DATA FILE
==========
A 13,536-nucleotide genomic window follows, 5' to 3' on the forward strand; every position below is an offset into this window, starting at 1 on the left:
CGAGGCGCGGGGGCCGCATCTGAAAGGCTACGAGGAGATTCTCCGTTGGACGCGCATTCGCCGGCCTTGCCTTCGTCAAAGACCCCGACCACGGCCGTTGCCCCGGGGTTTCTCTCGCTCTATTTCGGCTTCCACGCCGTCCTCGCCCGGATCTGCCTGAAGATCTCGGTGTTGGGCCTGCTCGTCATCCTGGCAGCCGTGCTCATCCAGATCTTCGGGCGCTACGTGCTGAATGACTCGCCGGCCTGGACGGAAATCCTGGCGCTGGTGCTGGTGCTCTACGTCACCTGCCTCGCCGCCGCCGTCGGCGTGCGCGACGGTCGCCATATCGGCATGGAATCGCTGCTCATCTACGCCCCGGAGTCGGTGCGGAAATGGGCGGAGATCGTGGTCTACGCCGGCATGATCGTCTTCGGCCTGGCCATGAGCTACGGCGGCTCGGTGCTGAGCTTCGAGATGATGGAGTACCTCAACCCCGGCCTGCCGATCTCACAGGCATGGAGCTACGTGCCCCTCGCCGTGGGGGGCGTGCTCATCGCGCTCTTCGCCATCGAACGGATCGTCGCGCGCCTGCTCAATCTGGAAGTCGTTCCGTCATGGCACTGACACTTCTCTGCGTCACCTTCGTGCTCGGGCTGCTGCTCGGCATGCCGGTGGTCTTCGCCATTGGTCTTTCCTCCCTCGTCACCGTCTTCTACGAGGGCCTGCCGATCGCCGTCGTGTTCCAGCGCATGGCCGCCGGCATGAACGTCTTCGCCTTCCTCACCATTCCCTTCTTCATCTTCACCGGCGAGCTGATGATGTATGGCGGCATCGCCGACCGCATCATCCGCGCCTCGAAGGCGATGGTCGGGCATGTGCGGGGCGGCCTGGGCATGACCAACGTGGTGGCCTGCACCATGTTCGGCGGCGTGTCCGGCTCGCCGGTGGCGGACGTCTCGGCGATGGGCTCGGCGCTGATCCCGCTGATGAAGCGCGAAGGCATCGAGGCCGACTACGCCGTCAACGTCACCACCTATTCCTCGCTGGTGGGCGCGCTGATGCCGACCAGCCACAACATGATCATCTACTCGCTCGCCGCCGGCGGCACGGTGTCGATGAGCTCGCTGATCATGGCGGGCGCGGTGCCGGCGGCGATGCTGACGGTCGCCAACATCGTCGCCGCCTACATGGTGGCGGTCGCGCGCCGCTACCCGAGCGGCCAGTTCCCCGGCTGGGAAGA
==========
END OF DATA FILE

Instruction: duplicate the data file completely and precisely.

A 13,536-nucleotide genomic window follows, 5' to 3' on the forward strand; every position below is an offset into this window, starting at 1 on the left:
CGAGGCGCGGGGGCCGCATCTGAAAGGCTACGAGGAGATTCTCCGTTGGACGCGCATTCGCCGGCCTTGCCTTCGTCAAAGACCCCGACCACGGCCGTTGCCCCGGGGTTTCTCTCGCTCTATTTCGGCTTCCACGCCGTCCTCGCCCGGATCTGCCTGAAGATCTCGGTGTTGGGCCTGCTCGTCATCCTGGCAGCCGTGCTCATCCAGATCTTCGGGCGCTACGTGCTGAATGACTCGCCGGCCTGGACGGAAATCCTGGCGCTGGTGCTGGTGCTCTACGTCACCTGCCTCGCCGCCGCCGTCGGCGTGCGCGACGGTCGCCATATCGGCATGGAATCGCTGCTCATCTACGCCCCGGAGTCGGTGCGGAAATGGGCGGAGATCGTGGTCTACGCCGGCATGATCGTCTTCGGCCTGGCCATGAGCTACGGCGGCTCGGTGCTGAGCTTCGAGATGATGGAGTACCTCAACCCCGGCCTGCCGATCTCACAGGCATGGAGCTACGTGCCCCTCGCCGTGGGGGGCGTGCTCATCGCGCTCTTCGCCATCGAACGGATCGTCGCGCGCCTGCTCAATCTGGAAGTCGTTCCGTCATGGCACTGACACTTCTCTGCGTCACCTTCGTGCTCGGGCTGCTGCTCGGCATGCCGGTGGTCTTCGCCATTGGTCTTTCCTCCCTCGTCACCGTCTTCTACGAGGGCCTGCCGATCGCCGTCGTGTTCCAGCGCATGGCCGCCGGCATGAACGTCTTCGCCTTCCTCACCATTCCCTTCTTCATCTTCACCGGCGAGCTGATGATGTATGGCGGCATCGCCGACCGCATCATCCGCGCCTCGAAGGCGATGGTCGGGCATGTGCGGGGCGGCCTGGGCATGACCAACGTGGTGGCCTGCACCATGTTCGGCGGCGTGTCCGGCTCGCCGGTGGCGGACGTCTCGGCGATGGGCTCGGCGCTGATCCCGCTGATGAAGCGCGAAGGCATCGAGGCCGACTACGCCGTCAACGTCACCACCTATTCCTCGCTGGTGGGCGCGCTGATGCCGACCAGCCACAACATGATCATCTACTCGCTCGCCGCCGGCGGCACGGTGTCGATGAGCTCGCTGATCATGGCGGGCGCGGTGCCGGCGGCGATGCTGACGGTCGCCAACATCGTCGCCGCCTACATGGTGGCGGTCGCGCGCCGCTACCCGAGCGGCCAGTTCCCCGGCTGGGAAGA